Reconstructing the occluded contents of containers is an important task in assistive technology and robotics. Previous attempts to solve this task relied on laser reflections or radio frequency-based sensing.
Industrial robots. Image credit: Auledas via Wikimedia, CC-BY-SA-4.0
A recent study proposes to use another modality: acoustic vibrations. When an object interacts with a container, it creates a vibration. The researchers introduce a smart container that uses the vibration of itself to reconstruct an image of its contents.
It uses passively and naturally available vibrations that depend on the physical properties of the box and its contained objects. The container uses four contact microphones to detect its own vibration. A convolutional network uses the vibrations to predict the visual scene inside the container. Using cheap acoustic sensors was enough to reconstruct the position and shape of objects inside within centimeters.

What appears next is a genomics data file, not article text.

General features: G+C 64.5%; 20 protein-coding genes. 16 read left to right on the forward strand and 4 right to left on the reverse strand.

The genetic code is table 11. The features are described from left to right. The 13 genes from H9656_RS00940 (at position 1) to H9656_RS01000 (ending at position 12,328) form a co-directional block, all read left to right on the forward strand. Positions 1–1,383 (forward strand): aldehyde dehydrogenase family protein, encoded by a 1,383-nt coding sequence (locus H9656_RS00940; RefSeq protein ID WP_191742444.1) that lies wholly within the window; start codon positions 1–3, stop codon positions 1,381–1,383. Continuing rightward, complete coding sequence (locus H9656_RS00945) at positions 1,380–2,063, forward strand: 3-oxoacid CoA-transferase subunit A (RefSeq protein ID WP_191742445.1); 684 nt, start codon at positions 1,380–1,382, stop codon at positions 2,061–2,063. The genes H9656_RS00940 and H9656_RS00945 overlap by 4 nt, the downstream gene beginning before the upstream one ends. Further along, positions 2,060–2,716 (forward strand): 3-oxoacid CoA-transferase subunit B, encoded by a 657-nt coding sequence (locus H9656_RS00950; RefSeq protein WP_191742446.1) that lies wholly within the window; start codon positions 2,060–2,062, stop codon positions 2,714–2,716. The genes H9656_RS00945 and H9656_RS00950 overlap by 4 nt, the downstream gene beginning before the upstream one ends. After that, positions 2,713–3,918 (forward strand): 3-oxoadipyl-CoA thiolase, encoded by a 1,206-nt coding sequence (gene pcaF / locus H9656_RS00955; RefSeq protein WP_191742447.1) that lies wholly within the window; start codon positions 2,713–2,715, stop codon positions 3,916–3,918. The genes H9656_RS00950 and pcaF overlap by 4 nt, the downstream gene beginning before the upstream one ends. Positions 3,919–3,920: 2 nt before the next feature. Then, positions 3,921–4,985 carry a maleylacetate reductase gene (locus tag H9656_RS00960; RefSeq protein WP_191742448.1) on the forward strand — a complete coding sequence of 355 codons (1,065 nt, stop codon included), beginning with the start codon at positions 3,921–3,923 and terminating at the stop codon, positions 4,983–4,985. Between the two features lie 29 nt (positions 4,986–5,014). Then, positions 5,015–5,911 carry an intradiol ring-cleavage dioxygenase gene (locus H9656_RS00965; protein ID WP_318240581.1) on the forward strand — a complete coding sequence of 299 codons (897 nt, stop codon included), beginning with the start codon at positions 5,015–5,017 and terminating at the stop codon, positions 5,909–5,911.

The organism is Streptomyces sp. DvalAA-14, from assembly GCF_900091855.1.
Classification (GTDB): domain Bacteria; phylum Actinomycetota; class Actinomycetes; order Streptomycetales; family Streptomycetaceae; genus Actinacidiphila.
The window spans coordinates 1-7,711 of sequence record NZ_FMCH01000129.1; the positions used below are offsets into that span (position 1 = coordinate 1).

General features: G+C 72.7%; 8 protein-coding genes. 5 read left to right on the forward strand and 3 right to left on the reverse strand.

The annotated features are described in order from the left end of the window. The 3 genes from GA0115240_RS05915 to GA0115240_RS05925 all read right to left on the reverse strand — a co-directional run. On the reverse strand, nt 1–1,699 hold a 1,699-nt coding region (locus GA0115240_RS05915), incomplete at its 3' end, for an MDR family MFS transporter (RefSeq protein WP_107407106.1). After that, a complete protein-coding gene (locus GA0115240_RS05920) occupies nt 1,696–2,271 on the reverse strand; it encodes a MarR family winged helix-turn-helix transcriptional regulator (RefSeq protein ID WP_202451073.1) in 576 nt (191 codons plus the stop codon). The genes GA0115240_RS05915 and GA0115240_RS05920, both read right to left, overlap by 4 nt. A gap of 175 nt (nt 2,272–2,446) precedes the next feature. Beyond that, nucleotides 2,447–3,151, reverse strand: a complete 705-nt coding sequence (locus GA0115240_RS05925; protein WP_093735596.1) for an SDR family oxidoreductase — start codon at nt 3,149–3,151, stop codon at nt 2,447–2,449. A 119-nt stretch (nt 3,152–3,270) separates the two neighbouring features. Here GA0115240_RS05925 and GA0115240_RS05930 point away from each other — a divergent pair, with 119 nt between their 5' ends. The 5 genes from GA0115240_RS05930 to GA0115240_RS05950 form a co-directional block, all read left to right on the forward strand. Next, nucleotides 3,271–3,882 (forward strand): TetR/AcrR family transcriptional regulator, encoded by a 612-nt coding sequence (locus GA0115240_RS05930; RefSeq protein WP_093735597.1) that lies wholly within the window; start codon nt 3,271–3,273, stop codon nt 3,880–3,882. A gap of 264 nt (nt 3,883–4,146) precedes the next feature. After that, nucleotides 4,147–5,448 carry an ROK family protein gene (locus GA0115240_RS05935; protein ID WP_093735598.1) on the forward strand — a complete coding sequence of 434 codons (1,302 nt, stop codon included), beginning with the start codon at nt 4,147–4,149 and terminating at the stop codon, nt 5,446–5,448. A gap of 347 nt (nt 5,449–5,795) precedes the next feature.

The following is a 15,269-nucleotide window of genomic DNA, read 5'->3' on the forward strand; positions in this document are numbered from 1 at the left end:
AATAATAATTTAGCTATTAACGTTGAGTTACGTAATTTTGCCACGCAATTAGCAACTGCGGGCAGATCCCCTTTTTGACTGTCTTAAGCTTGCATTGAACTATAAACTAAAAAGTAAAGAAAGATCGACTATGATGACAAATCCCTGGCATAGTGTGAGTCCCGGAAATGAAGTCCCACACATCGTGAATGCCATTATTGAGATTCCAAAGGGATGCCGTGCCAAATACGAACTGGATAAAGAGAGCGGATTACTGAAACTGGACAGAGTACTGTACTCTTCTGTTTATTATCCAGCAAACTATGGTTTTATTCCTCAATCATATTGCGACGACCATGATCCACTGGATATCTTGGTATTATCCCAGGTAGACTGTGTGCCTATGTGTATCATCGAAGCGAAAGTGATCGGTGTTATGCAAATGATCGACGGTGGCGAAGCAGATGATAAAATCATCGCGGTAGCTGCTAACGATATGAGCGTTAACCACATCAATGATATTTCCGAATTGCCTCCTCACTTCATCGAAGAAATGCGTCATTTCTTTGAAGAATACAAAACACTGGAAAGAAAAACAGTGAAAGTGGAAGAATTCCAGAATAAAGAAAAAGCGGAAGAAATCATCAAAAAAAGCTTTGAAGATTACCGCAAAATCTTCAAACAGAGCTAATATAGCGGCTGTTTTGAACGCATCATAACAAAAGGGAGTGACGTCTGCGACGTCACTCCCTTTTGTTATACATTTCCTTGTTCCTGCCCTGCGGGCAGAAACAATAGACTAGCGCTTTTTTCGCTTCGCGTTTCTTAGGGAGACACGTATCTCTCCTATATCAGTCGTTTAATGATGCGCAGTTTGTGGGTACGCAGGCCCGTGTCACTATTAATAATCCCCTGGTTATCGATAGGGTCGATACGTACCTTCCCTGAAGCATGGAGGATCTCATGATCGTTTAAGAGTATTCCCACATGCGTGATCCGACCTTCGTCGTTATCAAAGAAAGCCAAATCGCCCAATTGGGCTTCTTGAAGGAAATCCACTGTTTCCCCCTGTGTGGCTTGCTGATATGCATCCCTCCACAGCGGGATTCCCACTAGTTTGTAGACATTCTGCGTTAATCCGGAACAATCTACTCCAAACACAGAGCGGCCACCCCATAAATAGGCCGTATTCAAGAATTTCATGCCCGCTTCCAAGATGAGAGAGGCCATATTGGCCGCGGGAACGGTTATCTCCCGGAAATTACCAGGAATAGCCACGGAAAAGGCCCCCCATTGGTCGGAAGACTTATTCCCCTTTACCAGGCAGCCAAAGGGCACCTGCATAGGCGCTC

We introduce The Boombox, a container that uses acoustic vibrations to reconstruct an image of its inside contents. When an object interacts with the container, they produce small acoustic vibrations. The exact vibration characteristics depend on the physical properties of the box and the object. We demonstrate how to use this incidental signal in order to predict visual structure. After learning, our approach remains effective even when a camera cannot view inside the box. Although we use low-cost and low-power contact microphones to detect the vibrations, our results show that learning from multi-modal data enables us to transform cheap acoustic sensors into rich visual sensors. Due to the ubiquity of containers, we believe integrating perception capabilities into them will enable new applications in human-computer interaction and robotics. Our project website is at: this http URL
Research paper: Chen, B., Chiquier, M., Lipson, H., and Vondrick, C., “The Boombox: Visual Reconstruction from Acoustic Vibrations”, 2021. Link: https://arxiv.org/abs/2105.08052